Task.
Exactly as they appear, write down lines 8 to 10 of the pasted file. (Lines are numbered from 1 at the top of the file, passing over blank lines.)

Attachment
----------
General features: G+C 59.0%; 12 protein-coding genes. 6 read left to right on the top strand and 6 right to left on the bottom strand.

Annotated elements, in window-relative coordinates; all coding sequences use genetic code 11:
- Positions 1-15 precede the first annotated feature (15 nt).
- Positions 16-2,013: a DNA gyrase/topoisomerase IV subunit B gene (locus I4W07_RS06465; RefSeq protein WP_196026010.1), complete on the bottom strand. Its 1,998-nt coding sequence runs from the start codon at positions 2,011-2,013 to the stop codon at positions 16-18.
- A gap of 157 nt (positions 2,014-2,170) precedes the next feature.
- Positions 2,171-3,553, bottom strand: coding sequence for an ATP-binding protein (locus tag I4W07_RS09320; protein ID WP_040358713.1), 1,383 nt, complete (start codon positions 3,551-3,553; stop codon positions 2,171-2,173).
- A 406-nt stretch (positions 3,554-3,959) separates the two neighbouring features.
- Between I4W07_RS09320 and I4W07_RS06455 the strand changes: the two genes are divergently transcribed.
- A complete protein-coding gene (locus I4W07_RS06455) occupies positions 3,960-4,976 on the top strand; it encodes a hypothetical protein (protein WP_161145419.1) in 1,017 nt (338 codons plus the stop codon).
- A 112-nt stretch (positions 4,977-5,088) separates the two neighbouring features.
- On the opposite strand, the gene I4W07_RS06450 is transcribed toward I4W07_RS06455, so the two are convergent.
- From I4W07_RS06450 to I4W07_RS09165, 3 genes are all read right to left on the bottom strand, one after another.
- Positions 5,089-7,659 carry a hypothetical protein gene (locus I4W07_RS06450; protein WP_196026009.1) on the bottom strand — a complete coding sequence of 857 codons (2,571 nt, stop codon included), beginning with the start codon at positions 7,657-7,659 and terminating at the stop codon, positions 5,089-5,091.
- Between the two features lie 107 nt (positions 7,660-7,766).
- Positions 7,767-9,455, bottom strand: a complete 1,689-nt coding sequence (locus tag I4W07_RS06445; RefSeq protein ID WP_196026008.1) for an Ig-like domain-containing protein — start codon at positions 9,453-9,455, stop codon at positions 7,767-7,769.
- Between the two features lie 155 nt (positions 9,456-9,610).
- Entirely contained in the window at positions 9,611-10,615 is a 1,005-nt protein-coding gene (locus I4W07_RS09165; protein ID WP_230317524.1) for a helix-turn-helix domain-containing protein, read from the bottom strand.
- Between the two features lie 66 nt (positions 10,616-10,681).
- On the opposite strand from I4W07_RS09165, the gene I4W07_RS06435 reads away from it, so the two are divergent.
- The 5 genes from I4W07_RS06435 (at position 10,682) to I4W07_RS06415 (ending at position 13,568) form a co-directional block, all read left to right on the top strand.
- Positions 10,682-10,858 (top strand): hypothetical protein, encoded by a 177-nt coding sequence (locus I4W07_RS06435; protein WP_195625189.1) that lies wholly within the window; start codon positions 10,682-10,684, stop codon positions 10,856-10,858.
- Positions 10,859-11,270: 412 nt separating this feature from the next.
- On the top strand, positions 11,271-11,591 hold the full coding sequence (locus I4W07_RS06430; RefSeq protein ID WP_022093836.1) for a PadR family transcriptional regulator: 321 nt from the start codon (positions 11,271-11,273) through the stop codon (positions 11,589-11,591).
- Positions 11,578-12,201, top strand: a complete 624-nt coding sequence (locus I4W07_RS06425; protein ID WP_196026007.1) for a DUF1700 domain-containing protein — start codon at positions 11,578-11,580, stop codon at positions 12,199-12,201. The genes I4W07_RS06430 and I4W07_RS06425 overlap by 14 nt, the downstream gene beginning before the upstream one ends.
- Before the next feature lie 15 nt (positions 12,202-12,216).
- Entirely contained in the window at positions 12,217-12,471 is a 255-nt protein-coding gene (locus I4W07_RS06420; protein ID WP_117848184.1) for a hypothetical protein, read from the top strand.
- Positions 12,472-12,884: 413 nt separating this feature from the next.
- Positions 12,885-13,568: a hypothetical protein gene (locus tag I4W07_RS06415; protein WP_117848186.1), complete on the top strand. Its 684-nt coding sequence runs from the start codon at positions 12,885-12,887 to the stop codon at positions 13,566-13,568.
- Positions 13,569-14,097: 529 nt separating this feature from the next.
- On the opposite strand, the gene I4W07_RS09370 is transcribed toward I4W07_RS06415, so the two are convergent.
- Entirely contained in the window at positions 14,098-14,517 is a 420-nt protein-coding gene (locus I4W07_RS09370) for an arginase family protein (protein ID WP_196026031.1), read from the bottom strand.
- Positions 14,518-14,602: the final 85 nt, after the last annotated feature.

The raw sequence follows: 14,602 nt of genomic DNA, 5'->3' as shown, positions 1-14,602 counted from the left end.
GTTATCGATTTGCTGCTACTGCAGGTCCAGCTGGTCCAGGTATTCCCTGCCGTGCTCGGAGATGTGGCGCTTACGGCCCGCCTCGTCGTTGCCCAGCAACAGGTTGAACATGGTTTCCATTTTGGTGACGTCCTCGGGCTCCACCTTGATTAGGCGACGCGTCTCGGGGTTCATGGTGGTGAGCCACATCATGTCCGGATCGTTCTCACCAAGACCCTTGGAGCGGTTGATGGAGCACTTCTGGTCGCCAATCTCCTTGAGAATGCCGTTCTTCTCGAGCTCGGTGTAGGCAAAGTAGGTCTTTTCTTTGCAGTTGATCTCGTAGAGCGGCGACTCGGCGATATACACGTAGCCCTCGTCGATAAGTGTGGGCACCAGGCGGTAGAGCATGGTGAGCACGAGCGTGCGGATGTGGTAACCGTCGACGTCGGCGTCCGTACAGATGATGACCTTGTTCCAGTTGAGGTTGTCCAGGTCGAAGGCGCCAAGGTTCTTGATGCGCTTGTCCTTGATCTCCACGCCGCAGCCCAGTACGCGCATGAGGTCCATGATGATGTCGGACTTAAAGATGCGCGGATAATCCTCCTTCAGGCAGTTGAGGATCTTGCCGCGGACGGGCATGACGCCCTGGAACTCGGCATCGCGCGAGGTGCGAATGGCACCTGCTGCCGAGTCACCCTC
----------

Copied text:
- Between I4W07_RS09320 and I4W07_RS06455 the strand changes: the two genes are divergently transcribed.
- A complete protein-coding gene (locus I4W07_RS06455) occupies positions 3,960-4,976 on the top strand; it encodes a hypothetical protein (protein WP_161145419.1) in 1,017 nt (338 codons plus the stop codon).
- A 112-nt stretch (positions 4,977-5,088) separates the two neighbouring features.